New cave installed for bears

The WSU Bear Research, Education, and Conservation Center has a new man-made cave, giving the bears something novel to explore in their exercise yard.

“Our bears enjoy digging dens in the yard,” said Brandon Hutzenbiler, the manager at the center. “But they always collapse, so we figured we’d give them something permanent.”

He hopes the bears will use it as another place to escape the weather, get some privacy, or play.

“In the heat of summer, this should give them a location that’s a little cooler,” Hutzenbiler said. “We’ll put in some straw and make it as comfortable as possible in there.”

A bear stands outside the entrance of a man-made cave on a grass covered hill.
One of the bears at the WSU Bear Center stands outside the new artificial cave in the exercise yard.

The cave is actually a 10-foot long steel culvert buried in the side of a hill in the existing 2-acre exercise yard. The culvert was specially made to have a flat top and bottom, to be more comfortable for the bears.

The structure and installation cost just under $2,000 and was paid for by a regular donor to the facility.

“We mentioned that we were thinking about doing some improvements to the center to boost our enrichment program,” Hutzenbiler said. “He liked the idea of the culvert cave, and now here it is. We think the bears will really appreciate it.”

The culvert took about four hours for staff to install, and is buried about four feet deep. It’s sealed off at one end, so the bears can’t dig out any further into the hill. But there’s plenty of room for them to turn around once inside.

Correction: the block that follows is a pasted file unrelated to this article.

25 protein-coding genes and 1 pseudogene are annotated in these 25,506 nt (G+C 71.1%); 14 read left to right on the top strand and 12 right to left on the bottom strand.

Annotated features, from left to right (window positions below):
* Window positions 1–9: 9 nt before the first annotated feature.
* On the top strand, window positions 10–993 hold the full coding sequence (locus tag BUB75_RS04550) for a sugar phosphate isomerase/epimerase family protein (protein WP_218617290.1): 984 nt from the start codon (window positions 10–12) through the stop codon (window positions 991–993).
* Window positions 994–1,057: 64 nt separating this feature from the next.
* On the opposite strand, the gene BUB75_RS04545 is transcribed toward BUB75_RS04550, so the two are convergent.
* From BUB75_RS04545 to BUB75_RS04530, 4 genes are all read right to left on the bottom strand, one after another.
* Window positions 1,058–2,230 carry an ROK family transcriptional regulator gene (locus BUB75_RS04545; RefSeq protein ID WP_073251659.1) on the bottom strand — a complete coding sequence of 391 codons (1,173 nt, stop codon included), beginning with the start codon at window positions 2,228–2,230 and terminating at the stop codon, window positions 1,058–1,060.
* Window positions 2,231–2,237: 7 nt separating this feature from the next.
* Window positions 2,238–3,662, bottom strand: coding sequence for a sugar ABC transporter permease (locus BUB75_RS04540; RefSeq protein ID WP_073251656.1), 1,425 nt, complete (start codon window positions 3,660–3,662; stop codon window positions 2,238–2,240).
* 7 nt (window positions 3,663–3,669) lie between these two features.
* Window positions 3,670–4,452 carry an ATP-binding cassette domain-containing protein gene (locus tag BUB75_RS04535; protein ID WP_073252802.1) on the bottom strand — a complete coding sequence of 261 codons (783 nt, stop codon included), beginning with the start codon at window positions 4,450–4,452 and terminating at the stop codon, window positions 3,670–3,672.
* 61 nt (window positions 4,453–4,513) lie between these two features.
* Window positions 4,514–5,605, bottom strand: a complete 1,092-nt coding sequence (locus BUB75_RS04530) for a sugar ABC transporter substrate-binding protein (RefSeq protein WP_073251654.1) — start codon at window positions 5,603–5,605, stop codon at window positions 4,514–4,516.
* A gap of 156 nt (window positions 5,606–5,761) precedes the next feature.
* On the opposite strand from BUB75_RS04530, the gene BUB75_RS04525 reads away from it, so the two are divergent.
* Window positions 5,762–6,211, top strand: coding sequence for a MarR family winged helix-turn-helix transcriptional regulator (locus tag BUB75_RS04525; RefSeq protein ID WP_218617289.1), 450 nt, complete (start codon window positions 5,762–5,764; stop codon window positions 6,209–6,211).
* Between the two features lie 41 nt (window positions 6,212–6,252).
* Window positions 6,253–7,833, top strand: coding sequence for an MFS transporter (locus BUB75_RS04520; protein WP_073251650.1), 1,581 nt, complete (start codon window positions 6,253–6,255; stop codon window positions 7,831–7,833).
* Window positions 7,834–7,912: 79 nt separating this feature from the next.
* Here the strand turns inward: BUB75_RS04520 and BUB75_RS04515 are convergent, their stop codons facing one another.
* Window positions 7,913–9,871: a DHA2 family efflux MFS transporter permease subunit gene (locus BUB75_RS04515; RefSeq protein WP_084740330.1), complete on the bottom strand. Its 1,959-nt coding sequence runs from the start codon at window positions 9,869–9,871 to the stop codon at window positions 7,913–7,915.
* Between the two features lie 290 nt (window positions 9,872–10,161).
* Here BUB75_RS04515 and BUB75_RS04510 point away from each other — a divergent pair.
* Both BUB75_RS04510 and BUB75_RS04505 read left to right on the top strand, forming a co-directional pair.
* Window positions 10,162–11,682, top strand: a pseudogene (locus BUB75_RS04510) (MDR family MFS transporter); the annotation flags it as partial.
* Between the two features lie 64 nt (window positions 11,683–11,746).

The structure was installed in mid-April, and opened for the bears to use a few weeks later. The staff wanted to make the sure the fresh dirt was packed back down and the vegetation they put down was established.

Wide shot showing how small the cave looks compared to the rest of the exercise yard.
The new cave looks small from a distance, but provides a new place for the bears to hang out.

“If the bears see fresh dirt, they instinctively want to dig further,” Hutzenbiler said. “So we put up some temporary fencing to make sure they didn’t dig the whole culvert out. We’re excited now that they can use it. I’m curious to see what they’ll do with it.”

The center hopes to install a second cave in the near future, if the bears use this one.

“It just adds another dimension to their yard,” Hutzenbiler said. “It really mimics a space that they’ve tried to build themselves several times. This way it’s safe for them, won’t cave in, and fulfills that desire they have to be underground.”